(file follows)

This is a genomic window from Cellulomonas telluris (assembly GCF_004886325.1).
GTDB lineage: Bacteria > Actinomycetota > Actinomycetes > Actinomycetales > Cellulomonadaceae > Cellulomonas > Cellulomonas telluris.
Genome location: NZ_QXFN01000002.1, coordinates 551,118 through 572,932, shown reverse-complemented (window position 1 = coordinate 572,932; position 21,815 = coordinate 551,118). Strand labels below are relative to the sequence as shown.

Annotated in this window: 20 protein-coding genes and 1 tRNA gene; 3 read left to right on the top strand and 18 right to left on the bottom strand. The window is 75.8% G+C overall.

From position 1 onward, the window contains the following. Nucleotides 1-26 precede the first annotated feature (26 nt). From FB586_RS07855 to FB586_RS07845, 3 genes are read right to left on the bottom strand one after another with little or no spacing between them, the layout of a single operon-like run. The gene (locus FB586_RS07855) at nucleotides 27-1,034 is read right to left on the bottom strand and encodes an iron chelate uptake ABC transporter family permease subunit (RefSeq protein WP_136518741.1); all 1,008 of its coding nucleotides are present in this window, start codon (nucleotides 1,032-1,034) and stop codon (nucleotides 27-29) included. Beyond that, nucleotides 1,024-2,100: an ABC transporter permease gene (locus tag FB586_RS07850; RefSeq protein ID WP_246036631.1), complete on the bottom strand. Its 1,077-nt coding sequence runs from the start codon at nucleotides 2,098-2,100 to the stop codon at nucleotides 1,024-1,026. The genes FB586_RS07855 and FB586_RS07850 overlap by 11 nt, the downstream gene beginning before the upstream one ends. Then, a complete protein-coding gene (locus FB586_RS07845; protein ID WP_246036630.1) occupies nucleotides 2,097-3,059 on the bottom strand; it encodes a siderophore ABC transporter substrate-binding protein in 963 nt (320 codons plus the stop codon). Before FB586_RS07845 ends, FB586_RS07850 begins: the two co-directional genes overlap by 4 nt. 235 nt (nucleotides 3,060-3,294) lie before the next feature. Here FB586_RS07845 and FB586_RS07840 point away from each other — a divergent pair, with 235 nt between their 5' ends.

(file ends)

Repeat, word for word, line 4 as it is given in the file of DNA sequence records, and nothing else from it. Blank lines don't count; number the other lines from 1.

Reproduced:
Annotated in this window: 20 protein-coding genes and 1 tRNA gene; 3 read left to right on the top strand and 18 right to left on the bottom strand. The window is 75.8% G+C overall.